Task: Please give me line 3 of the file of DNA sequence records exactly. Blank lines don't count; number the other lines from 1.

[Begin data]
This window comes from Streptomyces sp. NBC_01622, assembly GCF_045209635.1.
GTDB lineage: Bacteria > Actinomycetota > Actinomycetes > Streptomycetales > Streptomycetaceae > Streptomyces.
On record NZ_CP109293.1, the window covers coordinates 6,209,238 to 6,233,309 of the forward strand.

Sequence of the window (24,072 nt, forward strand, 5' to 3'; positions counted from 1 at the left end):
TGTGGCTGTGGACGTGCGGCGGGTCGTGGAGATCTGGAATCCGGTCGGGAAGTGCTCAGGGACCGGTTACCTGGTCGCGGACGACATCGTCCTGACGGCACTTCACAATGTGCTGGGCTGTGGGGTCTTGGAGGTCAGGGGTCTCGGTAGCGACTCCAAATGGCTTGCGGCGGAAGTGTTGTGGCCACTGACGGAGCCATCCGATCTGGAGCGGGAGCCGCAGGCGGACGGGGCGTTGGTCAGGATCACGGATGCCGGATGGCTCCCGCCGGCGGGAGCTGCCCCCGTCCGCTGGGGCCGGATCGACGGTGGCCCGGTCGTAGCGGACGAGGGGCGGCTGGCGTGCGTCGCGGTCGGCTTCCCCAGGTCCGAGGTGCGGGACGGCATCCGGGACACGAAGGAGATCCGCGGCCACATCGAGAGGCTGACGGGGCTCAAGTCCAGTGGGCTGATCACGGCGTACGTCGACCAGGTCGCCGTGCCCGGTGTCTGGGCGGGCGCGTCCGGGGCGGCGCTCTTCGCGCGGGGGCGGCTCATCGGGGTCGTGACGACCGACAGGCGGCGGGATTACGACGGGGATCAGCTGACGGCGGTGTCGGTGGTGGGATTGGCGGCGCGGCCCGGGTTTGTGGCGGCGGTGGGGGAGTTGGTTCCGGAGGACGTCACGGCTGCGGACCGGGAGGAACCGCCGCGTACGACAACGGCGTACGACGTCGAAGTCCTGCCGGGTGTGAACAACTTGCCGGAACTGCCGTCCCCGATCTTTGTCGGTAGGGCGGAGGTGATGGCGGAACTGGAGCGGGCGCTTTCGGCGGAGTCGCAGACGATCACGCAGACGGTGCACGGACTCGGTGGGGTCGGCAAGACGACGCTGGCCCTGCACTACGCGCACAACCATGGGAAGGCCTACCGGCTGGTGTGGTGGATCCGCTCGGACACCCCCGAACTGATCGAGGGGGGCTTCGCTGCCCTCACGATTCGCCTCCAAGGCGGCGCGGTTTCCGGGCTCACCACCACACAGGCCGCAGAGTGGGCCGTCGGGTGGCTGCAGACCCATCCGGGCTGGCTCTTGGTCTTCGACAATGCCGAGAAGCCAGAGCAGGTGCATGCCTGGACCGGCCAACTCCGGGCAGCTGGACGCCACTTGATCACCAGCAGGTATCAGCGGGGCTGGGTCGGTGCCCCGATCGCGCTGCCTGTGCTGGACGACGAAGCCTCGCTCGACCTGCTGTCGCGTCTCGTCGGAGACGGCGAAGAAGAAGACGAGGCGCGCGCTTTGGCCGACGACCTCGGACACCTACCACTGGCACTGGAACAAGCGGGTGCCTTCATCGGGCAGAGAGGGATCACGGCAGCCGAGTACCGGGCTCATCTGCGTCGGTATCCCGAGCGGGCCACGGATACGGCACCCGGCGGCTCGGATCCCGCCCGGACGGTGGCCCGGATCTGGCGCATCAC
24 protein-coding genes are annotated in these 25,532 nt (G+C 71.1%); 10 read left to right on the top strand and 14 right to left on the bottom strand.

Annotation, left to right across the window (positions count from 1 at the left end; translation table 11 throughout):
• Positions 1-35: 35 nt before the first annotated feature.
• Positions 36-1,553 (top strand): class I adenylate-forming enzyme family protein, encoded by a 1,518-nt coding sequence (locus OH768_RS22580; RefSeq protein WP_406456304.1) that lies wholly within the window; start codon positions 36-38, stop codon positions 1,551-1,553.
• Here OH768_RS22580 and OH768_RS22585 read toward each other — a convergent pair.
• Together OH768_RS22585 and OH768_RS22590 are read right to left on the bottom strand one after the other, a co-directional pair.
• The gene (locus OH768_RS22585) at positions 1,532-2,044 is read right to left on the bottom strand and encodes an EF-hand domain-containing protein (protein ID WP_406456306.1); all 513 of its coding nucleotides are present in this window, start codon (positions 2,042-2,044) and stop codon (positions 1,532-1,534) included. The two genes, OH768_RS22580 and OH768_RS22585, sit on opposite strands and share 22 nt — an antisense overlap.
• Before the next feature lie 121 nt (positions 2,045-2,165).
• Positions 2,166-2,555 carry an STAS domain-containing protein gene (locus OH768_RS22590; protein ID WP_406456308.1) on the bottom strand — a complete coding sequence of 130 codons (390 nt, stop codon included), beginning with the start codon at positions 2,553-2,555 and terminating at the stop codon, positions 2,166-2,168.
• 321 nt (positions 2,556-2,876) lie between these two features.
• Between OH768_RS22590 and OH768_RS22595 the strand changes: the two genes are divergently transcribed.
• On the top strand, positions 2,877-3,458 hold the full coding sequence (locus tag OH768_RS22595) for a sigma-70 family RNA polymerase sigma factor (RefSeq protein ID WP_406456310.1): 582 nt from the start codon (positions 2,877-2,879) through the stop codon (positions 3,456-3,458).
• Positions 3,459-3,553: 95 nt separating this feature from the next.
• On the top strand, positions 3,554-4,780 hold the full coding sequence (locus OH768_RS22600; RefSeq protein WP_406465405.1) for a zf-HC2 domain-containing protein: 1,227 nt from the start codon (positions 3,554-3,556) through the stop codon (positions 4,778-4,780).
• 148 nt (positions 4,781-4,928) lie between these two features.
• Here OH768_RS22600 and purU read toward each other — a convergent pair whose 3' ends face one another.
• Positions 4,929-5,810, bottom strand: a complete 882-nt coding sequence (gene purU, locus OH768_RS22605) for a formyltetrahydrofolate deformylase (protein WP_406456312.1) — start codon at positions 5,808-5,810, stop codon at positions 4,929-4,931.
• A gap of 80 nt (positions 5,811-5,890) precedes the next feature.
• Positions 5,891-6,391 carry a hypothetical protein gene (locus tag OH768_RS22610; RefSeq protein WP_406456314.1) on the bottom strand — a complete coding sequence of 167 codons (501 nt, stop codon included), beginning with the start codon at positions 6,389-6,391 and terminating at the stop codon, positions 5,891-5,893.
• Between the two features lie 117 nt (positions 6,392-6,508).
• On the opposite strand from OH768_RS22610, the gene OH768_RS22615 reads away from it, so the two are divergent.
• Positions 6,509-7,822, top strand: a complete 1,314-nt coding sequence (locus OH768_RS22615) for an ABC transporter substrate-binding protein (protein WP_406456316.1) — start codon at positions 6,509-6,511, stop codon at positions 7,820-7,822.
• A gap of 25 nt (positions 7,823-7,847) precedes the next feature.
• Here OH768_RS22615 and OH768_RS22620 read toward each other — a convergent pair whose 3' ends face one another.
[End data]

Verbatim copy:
On record NZ_CP109293.1, the window covers coordinates 6,209,238 to 6,233,309 of the forward strand.